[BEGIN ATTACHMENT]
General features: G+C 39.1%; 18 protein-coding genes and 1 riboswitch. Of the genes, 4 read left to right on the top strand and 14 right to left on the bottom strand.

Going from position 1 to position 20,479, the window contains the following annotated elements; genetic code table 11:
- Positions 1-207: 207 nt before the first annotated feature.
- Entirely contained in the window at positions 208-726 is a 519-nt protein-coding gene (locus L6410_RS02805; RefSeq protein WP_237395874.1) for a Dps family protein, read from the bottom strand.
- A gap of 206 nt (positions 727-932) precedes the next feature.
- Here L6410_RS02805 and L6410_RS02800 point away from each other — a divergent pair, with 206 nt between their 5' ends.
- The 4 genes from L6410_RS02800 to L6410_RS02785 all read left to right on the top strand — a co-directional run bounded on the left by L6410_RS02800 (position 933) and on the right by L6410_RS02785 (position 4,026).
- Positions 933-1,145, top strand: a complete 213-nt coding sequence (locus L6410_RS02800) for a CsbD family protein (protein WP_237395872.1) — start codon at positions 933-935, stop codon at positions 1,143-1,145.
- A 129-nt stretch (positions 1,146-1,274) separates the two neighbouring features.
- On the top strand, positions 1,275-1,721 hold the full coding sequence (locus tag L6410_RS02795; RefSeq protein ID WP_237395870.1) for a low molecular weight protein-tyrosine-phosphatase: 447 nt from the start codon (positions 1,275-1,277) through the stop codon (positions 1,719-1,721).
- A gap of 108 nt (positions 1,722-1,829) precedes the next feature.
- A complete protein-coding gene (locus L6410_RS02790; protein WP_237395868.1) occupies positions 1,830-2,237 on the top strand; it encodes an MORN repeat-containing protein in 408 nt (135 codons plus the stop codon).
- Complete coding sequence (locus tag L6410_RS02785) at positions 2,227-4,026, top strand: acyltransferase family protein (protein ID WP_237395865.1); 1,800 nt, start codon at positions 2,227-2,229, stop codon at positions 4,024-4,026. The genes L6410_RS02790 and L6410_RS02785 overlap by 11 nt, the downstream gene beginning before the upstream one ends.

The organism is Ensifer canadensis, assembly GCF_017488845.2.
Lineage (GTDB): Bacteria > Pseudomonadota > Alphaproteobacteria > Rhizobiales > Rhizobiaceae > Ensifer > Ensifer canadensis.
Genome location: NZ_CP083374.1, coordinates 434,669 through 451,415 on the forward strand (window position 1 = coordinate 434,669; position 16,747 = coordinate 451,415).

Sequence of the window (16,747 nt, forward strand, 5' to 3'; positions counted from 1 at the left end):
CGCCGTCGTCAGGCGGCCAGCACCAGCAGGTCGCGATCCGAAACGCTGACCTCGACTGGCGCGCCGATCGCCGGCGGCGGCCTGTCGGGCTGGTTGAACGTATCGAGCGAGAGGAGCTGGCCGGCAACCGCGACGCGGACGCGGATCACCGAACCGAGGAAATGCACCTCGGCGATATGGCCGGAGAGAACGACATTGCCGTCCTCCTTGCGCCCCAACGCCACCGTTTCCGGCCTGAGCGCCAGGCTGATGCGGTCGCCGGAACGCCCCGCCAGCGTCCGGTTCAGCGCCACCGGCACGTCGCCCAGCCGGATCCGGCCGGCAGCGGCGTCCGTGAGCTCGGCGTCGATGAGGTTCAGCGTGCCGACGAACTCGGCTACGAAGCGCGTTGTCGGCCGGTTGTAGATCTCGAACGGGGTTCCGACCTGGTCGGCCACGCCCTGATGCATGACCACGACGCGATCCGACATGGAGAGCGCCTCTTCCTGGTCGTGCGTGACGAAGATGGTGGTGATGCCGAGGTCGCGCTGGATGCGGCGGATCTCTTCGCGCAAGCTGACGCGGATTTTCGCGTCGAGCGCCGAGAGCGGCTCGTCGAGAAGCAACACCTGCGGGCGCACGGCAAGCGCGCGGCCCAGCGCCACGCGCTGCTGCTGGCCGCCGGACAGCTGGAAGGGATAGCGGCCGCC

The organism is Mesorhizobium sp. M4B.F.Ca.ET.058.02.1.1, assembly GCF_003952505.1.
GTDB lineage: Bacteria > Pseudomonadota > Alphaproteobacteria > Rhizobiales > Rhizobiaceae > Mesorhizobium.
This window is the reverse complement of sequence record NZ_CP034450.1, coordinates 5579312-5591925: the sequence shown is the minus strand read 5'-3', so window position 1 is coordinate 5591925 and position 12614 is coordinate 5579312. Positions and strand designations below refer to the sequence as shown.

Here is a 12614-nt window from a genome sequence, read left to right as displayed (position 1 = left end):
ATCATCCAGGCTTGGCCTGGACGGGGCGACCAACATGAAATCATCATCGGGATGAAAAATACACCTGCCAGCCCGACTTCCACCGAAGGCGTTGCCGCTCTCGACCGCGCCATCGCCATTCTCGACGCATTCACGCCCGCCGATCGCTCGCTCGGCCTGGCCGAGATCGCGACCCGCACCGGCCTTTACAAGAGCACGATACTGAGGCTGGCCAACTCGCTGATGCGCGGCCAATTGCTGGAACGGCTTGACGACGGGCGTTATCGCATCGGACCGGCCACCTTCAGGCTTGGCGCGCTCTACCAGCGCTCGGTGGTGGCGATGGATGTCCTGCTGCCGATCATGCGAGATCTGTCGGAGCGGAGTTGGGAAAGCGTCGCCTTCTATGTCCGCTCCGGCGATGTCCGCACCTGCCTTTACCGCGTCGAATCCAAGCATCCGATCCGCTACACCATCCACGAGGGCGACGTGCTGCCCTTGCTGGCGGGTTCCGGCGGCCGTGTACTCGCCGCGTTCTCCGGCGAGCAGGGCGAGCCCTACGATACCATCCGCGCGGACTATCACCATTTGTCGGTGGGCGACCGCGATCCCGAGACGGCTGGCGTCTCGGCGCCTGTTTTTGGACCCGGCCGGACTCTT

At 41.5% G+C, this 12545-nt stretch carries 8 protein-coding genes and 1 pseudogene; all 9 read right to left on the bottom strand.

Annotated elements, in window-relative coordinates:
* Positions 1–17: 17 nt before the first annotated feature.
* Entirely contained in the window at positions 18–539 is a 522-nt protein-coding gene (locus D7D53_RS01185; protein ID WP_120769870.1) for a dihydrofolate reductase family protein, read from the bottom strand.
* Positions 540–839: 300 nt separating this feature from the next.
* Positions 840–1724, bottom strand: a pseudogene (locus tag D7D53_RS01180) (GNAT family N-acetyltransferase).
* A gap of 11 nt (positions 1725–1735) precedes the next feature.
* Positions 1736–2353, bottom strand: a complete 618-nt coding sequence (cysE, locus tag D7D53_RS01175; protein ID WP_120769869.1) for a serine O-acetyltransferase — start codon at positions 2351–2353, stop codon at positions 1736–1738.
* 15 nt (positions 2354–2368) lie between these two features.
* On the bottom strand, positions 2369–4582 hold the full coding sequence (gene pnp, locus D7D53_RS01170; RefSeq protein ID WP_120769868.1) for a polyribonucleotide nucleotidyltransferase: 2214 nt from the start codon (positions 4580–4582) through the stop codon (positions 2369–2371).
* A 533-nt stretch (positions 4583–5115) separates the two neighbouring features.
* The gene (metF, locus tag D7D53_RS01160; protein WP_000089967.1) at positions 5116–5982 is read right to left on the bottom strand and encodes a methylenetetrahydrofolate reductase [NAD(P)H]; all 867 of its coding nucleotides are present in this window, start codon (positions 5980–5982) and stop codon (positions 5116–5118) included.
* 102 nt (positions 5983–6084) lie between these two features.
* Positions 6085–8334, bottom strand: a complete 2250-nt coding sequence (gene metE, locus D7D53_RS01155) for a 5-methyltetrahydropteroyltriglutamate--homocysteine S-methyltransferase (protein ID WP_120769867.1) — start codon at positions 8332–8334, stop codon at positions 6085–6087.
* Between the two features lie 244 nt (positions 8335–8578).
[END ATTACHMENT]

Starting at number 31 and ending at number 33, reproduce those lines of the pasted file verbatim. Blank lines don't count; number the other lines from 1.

* Positions 1736–2353, bottom strand: a complete 618-nt coding sequence (cysE, locus tag D7D53_RS01175; protein ID WP_120769869.1) for a serine O-acetyltransferase — start codon at positions 2351–2353, stop codon at positions 1736–1738.
* 15 nt (positions 2354–2368) lie between these two features.
* On the bottom strand, positions 2369–4582 hold the full coding sequence (gene pnp, locus D7D53_RS01170; RefSeq protein ID WP_120769868.1) for a polyribonucleotide nucleotidyltransferase: 2214 nt from the start codon (positions 4580–4582) through the stop codon (positions 2369–2371).